Construction workers, or contractors, have one of the toughest jobs in America. Not only is the construction industry physically strenuous, it can be very dangerous if a worker isn’t educated about taking the necessary safety precautions while on the job.
According to OSHA statistics, one in five worker deaths in 2014 were in construction. The most common fatality was death by a fall, followed by electrocution, struck by an object, and finally caught-in/between something. The truth is, many fatalities and injuries in construction can be avoided by taking extra precautions in the work environment. Employers have a certain responsibility to uphold certain standards of safety, but it also an employee’s duty to know what the risks are on the job site and how to avoid them. Here’s a few safety tips for construction workers that can help reduce injuries on the job:
- Hard hats should be worn at all times on a job site. Your hard hat should always remain in good condition, and should be replaced if it is showing signs of wear/cracking.
- If working on scaffolding, the apparatus should be set on solid ground. Scaffolding should also be fully planked. Avoid working on scaffolding during inclement weather, including high winds, snow and rain.
- When working with electrical, it is imperative that all circuits are turned off and grounds are attached. Routinely inspect cords and cables and replace if they are damaged or worn. Make sure ladders and other equipment is located at least 10 feet away from power lines.
- Only properly trained workers are authorized to work with a crane. Use guardrails and steps when accessing all parts of the crane. The platform underneath the crane should also be an antiskid surface to ensure the equipment remains in place during operation.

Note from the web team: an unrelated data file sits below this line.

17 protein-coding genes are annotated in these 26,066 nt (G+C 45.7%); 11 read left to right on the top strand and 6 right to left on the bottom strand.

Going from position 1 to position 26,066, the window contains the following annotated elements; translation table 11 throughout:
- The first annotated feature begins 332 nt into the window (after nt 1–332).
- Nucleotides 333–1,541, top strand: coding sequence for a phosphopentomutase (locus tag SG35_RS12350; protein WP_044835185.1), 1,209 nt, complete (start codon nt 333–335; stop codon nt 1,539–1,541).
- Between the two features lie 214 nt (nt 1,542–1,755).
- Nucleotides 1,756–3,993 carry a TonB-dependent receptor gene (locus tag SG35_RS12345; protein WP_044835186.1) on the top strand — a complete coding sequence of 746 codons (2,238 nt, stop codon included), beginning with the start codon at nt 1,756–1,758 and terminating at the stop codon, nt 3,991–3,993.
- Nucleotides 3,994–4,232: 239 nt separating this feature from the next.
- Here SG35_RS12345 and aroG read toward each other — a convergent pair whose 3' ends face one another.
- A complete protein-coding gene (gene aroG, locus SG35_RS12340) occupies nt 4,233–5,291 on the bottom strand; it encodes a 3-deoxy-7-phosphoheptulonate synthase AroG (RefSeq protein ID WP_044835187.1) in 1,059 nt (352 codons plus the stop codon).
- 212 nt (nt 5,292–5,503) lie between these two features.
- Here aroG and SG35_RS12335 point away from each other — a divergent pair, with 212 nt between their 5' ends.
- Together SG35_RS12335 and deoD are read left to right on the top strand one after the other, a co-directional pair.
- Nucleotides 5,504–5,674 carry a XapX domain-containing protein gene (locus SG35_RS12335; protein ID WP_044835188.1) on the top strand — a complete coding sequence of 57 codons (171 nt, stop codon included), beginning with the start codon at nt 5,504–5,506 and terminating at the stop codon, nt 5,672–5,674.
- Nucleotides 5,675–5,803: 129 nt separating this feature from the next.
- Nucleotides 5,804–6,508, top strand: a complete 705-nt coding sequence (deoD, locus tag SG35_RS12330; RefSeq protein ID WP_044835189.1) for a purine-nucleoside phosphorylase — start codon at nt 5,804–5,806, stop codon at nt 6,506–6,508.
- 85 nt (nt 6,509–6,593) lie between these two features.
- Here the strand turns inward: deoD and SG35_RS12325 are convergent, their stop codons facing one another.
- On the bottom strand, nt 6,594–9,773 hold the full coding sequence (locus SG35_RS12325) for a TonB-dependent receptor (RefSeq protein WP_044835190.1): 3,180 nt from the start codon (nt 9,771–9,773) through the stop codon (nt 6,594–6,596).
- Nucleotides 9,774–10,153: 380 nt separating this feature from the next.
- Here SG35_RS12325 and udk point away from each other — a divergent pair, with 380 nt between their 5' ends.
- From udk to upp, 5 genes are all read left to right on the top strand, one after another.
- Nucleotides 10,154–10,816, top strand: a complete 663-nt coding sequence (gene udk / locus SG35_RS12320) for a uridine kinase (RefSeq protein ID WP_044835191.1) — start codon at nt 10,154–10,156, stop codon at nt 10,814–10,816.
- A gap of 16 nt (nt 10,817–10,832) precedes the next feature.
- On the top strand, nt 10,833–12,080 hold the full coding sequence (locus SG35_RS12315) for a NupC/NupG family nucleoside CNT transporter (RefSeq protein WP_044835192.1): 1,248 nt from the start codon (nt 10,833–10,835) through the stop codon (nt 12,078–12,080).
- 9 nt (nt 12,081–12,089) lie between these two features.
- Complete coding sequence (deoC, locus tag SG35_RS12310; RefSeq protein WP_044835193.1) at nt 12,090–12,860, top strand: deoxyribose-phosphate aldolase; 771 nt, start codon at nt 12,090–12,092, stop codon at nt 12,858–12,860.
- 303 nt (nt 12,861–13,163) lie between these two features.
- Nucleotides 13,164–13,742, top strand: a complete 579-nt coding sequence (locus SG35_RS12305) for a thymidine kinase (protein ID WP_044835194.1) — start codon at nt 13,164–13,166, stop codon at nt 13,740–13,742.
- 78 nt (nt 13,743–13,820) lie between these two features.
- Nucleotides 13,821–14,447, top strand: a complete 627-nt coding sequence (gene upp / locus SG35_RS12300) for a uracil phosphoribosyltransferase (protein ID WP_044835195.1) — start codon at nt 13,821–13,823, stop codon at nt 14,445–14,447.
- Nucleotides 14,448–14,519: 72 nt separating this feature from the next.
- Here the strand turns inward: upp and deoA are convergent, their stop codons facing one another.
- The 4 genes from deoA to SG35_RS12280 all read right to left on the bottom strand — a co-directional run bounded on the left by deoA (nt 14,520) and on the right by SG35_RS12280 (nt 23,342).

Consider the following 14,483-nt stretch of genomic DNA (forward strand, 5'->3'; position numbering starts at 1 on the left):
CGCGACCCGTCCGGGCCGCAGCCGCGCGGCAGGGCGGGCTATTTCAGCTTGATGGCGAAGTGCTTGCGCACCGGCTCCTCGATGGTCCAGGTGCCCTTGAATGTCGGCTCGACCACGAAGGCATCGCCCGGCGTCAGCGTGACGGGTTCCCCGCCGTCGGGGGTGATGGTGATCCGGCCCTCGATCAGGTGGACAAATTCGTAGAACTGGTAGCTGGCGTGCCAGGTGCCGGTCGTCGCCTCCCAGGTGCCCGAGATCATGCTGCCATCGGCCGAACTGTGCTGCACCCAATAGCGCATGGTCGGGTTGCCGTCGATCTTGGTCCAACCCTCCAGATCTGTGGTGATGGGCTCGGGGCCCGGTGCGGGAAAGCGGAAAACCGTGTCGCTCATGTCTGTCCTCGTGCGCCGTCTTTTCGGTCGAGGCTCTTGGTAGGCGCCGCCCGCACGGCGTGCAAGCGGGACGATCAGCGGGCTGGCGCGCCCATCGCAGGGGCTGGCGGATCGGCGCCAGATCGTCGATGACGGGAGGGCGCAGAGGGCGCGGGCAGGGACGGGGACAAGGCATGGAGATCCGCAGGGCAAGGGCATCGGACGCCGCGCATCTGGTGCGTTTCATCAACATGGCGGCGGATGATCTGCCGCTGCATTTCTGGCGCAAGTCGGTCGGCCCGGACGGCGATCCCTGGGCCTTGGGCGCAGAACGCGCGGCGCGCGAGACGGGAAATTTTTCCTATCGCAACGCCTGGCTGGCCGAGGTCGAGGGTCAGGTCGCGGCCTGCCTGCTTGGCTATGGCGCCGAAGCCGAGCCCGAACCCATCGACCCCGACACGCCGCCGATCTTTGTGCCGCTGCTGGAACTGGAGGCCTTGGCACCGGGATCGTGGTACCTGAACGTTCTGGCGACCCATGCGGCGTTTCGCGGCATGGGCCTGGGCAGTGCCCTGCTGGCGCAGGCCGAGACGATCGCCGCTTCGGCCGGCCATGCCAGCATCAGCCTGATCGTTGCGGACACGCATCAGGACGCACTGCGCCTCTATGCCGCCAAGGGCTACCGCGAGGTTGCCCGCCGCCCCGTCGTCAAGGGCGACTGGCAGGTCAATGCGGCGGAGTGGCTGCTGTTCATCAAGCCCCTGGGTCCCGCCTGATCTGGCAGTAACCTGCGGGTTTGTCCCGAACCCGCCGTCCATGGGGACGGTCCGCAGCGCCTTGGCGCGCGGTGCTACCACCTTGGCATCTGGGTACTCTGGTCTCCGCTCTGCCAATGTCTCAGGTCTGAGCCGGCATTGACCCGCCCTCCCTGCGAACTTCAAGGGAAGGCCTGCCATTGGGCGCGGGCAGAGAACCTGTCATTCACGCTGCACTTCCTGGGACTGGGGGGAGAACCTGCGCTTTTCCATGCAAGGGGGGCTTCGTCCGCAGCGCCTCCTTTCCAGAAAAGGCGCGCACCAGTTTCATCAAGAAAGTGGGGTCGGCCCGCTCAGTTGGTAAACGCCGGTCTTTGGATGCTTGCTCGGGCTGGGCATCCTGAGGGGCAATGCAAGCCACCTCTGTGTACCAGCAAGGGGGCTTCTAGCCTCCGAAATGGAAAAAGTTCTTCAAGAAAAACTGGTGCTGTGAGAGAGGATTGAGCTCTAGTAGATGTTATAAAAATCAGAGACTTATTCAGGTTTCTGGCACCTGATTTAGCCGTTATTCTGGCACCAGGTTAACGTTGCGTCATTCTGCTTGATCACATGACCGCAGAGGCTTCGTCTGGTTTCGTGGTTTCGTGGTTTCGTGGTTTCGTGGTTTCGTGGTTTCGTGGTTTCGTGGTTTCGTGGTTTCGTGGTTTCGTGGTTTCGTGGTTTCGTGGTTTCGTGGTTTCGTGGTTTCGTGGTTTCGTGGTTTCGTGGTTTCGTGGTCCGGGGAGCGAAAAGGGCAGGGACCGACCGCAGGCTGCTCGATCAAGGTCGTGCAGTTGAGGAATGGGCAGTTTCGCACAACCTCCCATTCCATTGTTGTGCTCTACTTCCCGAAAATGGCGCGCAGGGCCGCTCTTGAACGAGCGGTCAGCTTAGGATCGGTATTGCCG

- Under no circumstances can an employee under the age of 18 operate a forklift. Its breaks, horn, and steering must be inspected daily to ensure they are in proper working condition. Overhead guards must be in place to protect the driver from overhead objects, and there must be proper headroom between the vehicle and any hanging material such as lighting.
No matter how careful a worker is, accidents can still happen. Responding appropriately to an injury can sometimes mean the difference between life and death. For less serious injuries, follow these steps in reporting your injury and filing a workers’ compensation claim.
- Report the injury to your supervisor/employer: Notify your employer as soon as the injury happens, and do it in writing. Keep a copy of your notification for your records.
- Complete the claim form as soon as possible: Once your employer is notified of your injury, they will provide the injured worker with a claim form. Fill out the form completely to the best of your knowledge. It is the employer’s responsibility to notify the workers’ compensation insurance company and recommend the company’s doctor for medical care.
Although this may seem relatively straightforward, the days following an injury can be emotional and confusing. There is a great deal of paperwork that goes along with filing a workers’ comp claim, which can be frustrating especially when an injured worker wants to focus on recovery. The Law Office of Gerald D. Brody & Associates is here to help. Gerald Brody and Matthew Russell are skilled workers’ compensation attorneys who have been practicing in San Diego for many years. Their results they’ve achieved for their clients speak for themselves. For a free consultation, call (619) 528-9800 today.